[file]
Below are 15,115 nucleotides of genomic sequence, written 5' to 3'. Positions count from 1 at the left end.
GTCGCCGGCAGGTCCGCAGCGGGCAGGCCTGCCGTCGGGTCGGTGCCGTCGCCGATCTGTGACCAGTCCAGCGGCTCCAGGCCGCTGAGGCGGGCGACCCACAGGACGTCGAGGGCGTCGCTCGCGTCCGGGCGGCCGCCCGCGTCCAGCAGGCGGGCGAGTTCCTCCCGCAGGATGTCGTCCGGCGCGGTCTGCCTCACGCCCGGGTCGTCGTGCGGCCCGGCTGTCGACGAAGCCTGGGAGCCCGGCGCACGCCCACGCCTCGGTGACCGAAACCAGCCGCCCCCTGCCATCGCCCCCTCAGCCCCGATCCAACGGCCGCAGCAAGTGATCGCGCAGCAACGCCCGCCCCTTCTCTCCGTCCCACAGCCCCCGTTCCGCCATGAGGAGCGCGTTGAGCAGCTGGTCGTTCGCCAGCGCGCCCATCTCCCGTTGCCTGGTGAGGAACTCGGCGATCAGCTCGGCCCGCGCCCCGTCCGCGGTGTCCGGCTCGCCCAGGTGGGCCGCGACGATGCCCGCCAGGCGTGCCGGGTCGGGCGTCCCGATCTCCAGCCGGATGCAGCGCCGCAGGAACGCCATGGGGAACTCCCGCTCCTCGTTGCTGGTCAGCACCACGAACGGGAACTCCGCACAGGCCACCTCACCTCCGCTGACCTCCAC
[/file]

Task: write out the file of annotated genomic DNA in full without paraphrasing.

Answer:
Below are 15,115 nucleotides of genomic sequence, written 5' to 3'. Positions count from 1 at the left end.
GTCGCCGGCAGGTCCGCAGCGGGCAGGCCTGCCGTCGGGTCGGTGCCGTCGCCGATCTGTGACCAGTCCAGCGGCTCCAGGCCGCTGAGGCGGGCGACCCACAGGACGTCGAGGGCGTCGCTCGCGTCCGGGCGGCCGCCCGCGTCCAGCAGGCGGGCGAGTTCCTCCCGCAGGATGTCGTCCGGCGCGGTCTGCCTCACGCCCGGGTCGTCGTGCGGCCCGGCTGTCGACGAAGCCTGGGAGCCCGGCGCACGCCCACGCCTCGGTGACCGAAACCAGCCGCCCCCTGCCATCGCCCCCTCAGCCCCGATCCAACGGCCGCAGCAAGTGATCGCGCAGCAACGCCCGCCCCTTCTCTCCGTCCCACAGCCCCCGTTCCGCCATGAGGAGCGCGTTGAGCAGCTGGTCGTTCGCCAGCGCGCCCATCTCCCGTTGCCTGGTGAGGAACTCGGCGATCAGCTCGGCCCGCGCCCCGTCCGCGGTGTCCGGCTCGCCCAGGTGGGCCGCGACGATGCCCGCCAGGCGTGCCGGGTCGGGCGTCCCGATCTCCAGCCGGATGCAGCGCCGCAGGAACGCCATGGGGAACTCCCGCTCCTCGTTGCTGGTCAGCACCACGAACGGGAACTCCGCACAGGCCACCTCACCTCCGCTGACCTCCAC